With the departure of Andrew Norwell in free agency, the Panthers now have a massive hole in their interior offensive line at the left guard spot. As of right now, the Panthers will head into training camp with Taylor Moton, Amini Silatolu and Jeremiah Sirles all competing for the left guard spot, which is not ideal. Silatolu and Sirles are career backups who have struggled when asked to start over the years. Moton is certainly capable of winning this battle, but playing him at left guard leaves the team with no depth at the offensive tackle position.
Quality offensive guards can be found almost anywhere in the draft – after all, Trai Turner was a third round pick and Andrew Norwell was signed an undrafted free agent. The Panthers best bet would be to try and add at least one guard at some point in the draft to compete with Silatolu and Sirles at the left guard spot, while leaving Moton at tackle.
Greg Olsen is still one of the best tight ends in the league, but he’s also 33 years old and coming off a major foot injury. The Panthers will need a long-term solution at the tight end spot soon, but they also have an immediate need at the backup tight end spot following the departure of Ed Dickson in free agency. Despite having many options, the Panthers elected not to address the backup tight end spot in free agency. I have a hard time buying Rivera’s comments about the Panthers feeling good about Chris Manhertz as the No. 2 tight end, so it’s highly likely they add at least one tight end in the draft.
Something interesting to keep an eye on is the type of No. 2 tight end they might add. In Mike Shula’s offense, the No. 2 tight end was mostly used as a hybrid blocker in the backfield (basically, a fullback) and in-line. Norv Turner might prefer using a traditional fullback in 21 personnel sets, which means 12 personnel sets might feature more spread looks with one or both tight ends in the slot.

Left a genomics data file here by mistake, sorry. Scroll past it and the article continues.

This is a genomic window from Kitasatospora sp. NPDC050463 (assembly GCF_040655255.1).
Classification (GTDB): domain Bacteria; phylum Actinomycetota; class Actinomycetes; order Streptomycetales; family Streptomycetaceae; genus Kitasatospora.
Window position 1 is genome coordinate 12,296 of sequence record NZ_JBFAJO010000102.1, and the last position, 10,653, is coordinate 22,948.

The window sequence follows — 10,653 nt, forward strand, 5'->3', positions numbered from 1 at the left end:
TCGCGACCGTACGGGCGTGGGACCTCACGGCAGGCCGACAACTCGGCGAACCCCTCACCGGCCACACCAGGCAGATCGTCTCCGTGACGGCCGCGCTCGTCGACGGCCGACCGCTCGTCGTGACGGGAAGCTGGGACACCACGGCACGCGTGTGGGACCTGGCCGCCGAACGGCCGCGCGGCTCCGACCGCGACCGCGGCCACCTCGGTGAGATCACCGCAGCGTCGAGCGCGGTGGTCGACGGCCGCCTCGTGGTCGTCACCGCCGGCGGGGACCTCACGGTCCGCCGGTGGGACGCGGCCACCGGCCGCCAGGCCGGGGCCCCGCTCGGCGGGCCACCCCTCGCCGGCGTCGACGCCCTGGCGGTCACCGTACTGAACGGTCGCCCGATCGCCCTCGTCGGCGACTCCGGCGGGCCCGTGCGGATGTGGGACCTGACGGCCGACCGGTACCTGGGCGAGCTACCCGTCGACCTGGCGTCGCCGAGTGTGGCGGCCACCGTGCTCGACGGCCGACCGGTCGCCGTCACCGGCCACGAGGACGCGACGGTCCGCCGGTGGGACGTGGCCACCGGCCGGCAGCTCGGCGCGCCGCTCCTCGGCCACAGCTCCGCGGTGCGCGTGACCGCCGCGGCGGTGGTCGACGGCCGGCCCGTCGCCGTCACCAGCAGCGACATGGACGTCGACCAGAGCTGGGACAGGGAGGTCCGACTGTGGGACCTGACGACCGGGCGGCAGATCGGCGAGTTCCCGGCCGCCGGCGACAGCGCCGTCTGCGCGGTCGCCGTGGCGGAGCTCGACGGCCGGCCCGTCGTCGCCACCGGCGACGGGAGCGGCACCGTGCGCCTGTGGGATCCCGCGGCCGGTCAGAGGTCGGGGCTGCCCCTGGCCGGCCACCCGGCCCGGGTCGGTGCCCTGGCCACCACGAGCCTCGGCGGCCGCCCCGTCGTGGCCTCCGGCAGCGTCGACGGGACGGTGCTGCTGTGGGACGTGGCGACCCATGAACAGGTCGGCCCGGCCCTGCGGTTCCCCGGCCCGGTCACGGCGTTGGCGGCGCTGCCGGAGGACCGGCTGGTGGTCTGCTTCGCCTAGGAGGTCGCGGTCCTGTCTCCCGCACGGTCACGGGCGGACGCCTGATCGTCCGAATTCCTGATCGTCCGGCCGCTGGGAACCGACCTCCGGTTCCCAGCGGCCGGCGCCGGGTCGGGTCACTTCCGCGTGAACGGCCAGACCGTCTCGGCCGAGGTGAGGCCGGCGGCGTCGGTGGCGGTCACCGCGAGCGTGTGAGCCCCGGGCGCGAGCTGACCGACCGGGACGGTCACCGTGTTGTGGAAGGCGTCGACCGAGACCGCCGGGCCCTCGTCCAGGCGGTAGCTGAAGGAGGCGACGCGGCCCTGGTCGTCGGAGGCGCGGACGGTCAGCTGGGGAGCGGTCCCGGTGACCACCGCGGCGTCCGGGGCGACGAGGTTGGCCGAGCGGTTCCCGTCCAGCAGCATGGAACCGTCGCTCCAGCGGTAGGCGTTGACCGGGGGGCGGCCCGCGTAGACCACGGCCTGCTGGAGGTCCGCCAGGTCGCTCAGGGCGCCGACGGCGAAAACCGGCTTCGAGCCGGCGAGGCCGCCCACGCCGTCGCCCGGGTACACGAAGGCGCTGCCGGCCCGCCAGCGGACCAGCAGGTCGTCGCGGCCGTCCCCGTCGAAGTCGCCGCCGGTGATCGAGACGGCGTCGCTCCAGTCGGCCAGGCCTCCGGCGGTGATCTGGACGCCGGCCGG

General Manager Marty Hurney surprised many fans and analysts after he cut starting running back Jonathan Stewart this offseason. Stewart has always been their classic “power” back and their top backfield pass protector, but his play declined over the years. His inability to be a threat as a pass catcher also made the Panthers offensive personnel groupings more predictable for opposing defenses.
As of right now, Christian McCaffrey is the top running back on the roster. McCaffrey is a versatile player who impressed as a receiver and underwhelmed as a runner in his rookie year (although he ended the year trending up as a runner). While I wouldn’t mind experimenting with McCaffrey as the full-time feature back and Cameron Artis-Payne as the backup, I have a feeling the Panthers will want to add at least one running back to pair with McCaffrey to create a versatile backfield duo.
Heading into the offseason, the Panthers desperately needed help at the wide receiver spot. Devin Funchess, Curtis Samuel and Damiere Byrd were their top three receivers, and all were coming off injuries. The position is a bit more stable now after the additions of Torrey Smith and Jarius Wright, but neither are long-term solutions.
Fortunately for the Panthers, this draft features a very deep and diverse group of wide receivers. Whether they want to add a potential true No. 1 receiver early, or a complementary speed or possession receiver later in the draft, there are several prospects who can help.
Ryan Kalil has stated this upcoming 2018-2019 season will be his last. Kalil is still a quality player when healthy, but he’s only played 15 games combined the past two years. Tyler Larsen filled in for Kalil last season, and while he was mostly serviceable, he struggled when isolated against interior defensive linemen. Larsen probably isn’t the long-term solution at the center spot, so the Panthers should look into adding one in this year’s draft.
It’s unclear what the Panthers will do at the backup quarterback position. Derek Anderson remains unsigned, and while they might bring him back as the veteran presence in the quarterback room, they really need to look at a long-term solution at the backup spot.
It’s highly unlikely that all the Panthers offensive needs mentioned above will be addressed in this year’s draft. While the Panthers don’t really have any glaring needs at any particular position, it will still be interesting to see what positions don’t end up getting addressed, and how everything will play out in training camp.